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I have to admit that I didn’t even want to write this post, but it seems to keep getting blasted at me from every angle on the Interweb (I guess the PR company must has really been hammering-out the samples on this one!), so find myself in the position of being forced to share my two cents…
Volere (pictured below) is a boxed-wine like any other box wine, except for the minor detail that the box is shaped like a purse. A genius idea really, and quite unbelievable that no-one else thought of it first!
The Volere comes to us from Cantina di Soave in Italy’s Veneto region, who is (according to their own website): “one of Italy’s most respected and progressive wine producers.” I get the feeling that their level of “respect” in the Italian wine community may have been taken down a notch or three with this latest innovation…
So I have to admit, I haven’t tasted the stuff (which is available in Pinot Grigio (Tan/white purse), Merlot/Pinot Noir (Red purse) and Rosé (Pink/white purse)); but from what I’ve seen, the reviews aren’t looking too great, at least, not from the people who know what they’re talking about i.e. the wine media.
On the flip-side of that, plenty of lifestyle columnists (and even KLG and Hoda) seem to have fallen handbag-over-heels in love with the Volere, which is quite concerning, since they’re the ones reaching the “masses.”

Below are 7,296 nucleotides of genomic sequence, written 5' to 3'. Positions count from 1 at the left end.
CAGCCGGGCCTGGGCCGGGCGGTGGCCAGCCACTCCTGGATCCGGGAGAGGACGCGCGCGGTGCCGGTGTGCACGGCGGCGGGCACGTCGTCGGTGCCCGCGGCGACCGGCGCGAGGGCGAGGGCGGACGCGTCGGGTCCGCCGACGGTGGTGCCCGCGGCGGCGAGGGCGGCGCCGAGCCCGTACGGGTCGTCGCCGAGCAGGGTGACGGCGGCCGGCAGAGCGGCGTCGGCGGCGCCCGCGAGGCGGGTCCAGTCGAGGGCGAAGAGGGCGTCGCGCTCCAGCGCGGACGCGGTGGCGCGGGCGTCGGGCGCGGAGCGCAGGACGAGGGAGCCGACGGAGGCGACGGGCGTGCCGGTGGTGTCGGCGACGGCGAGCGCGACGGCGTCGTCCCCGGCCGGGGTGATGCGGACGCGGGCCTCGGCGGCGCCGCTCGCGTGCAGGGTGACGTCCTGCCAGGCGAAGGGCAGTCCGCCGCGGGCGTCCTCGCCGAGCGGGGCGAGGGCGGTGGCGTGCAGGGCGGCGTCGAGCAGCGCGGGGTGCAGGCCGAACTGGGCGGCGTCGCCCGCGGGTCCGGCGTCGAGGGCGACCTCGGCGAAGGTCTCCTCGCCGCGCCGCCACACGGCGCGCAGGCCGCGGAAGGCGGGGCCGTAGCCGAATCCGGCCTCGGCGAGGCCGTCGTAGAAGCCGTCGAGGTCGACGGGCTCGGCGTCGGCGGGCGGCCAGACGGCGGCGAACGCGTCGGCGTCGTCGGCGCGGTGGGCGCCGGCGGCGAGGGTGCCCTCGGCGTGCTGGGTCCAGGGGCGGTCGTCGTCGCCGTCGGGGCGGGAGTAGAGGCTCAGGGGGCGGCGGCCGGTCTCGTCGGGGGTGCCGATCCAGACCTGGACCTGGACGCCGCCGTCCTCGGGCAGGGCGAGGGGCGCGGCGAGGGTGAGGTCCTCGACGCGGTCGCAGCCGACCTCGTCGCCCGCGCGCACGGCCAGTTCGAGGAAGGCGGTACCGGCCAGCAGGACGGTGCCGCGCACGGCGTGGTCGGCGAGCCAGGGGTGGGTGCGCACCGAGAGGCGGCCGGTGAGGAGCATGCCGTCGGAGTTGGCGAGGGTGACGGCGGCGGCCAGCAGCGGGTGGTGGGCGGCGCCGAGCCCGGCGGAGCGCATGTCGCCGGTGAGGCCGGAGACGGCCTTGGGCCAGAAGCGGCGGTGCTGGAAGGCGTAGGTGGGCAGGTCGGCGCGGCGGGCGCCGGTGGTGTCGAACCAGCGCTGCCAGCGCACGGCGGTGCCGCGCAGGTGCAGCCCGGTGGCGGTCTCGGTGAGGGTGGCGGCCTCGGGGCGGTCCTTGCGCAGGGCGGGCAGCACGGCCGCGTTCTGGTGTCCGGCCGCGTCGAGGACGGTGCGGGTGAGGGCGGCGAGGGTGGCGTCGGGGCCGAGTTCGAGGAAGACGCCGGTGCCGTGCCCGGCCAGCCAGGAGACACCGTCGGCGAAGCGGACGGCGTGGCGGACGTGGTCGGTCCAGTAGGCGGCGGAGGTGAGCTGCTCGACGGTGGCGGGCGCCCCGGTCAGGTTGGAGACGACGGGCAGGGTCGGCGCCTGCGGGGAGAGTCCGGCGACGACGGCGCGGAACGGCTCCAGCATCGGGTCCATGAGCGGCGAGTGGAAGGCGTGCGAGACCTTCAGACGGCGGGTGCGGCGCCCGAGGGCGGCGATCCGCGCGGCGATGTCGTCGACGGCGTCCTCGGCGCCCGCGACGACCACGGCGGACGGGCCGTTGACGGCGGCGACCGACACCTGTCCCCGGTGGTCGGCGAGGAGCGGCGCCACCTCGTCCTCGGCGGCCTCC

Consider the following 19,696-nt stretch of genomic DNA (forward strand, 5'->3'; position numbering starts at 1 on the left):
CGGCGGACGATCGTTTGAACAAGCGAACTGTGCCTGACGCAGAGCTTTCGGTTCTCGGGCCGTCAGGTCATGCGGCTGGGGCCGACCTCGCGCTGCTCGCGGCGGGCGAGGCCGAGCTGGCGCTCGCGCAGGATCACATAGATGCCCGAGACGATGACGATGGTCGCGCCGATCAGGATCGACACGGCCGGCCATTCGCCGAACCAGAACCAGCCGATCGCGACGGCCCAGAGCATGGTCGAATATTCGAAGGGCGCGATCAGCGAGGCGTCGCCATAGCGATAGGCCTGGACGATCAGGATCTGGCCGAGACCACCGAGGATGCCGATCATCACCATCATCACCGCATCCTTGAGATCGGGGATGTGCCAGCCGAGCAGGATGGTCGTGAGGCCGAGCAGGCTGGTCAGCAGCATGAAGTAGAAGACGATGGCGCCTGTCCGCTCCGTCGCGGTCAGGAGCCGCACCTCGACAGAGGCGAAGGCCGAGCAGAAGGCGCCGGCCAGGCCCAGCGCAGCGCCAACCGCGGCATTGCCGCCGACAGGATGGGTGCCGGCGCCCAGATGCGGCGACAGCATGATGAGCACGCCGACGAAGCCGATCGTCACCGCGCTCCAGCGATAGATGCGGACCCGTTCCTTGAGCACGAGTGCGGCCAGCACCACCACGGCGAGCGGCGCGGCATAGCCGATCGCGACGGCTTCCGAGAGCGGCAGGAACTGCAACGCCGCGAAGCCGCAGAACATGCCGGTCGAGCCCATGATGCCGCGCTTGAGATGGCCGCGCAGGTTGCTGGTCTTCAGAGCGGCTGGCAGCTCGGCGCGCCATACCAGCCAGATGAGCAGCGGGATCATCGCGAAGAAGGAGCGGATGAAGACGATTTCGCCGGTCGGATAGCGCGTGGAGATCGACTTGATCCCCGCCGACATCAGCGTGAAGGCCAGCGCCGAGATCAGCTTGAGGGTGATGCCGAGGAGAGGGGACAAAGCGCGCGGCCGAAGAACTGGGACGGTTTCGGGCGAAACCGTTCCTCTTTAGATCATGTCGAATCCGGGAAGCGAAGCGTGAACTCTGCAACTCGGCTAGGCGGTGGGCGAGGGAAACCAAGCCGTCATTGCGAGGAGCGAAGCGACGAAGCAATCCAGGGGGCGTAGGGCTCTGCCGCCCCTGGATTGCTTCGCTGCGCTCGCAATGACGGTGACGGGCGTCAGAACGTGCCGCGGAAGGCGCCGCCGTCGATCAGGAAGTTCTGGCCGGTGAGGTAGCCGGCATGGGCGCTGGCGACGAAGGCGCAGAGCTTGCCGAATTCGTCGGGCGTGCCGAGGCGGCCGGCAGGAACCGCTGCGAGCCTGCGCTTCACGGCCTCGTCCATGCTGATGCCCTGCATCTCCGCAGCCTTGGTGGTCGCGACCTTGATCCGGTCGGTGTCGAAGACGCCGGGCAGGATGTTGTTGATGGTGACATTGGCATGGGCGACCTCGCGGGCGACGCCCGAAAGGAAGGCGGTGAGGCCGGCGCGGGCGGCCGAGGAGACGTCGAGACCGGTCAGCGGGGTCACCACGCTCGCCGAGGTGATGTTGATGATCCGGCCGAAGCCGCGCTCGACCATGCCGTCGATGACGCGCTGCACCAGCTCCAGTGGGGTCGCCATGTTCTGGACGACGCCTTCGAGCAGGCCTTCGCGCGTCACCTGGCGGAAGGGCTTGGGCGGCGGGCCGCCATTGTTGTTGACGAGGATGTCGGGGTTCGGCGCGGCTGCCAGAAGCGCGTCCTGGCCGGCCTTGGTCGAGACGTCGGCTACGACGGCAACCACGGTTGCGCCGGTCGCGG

Now, I have no doubt that people who are reading this article already set themselves for me to rip this wine apart, probably even thinking: “…well, he’s a wine snob, so OF COURSE he’s not going to like it!”
As I said previously, I haven’t tasted it and so it’s extremely unfair to criticize a wine I’ve never tasted, but my main point is that I can already tell you it won’t be anything to write home about. Sure the “lifestyle columnists” love it. The Volere probably tastes like every other generic Italian wine available in most grocery stores! The same type of wine that you throw into your shopping cart because the price is right, the label is appealing, you maybe recognize the name of the grape, but you don’t want to think about so much harder about selecting a bottle than that….
The overwhelming saving grace for the Volere is undoubtedly the price. Each purse-shaped package holds two wine bottles and is expected to retail for $15, making it $7.50 a bottle…….and that’s where any attempt to disparage the Volere falls apart!
For that reason, there’s absolutely nothing which can be said negatively about the Volere that can’t be answered with “…but it only costs $7.50 a bottle!” For the most part, it undercuts almost every other Italian wine on the market; and for that kind of price, a wine coming out of ANY country is only going to give you (at best) a very generic representation of the grape it’s made from and the place where it comes from.
To conclude (because I’m already tired of talking about this bloody thing), I can’t say that I can give the Volere two thumbs up (except for the innovative packaging) but I have no-doubt they’ll sell a TON of it! Put this in every Target up and down the country by tomorrow, and I guarantee it will be their biggest selling wine of the year!News and tagged Italian Wine, Italy, Pinot Grigio, Veneto. Bookmark the permalink. ← First World Wine Problems. Haraszthy Zinfandel, Amador County, California. →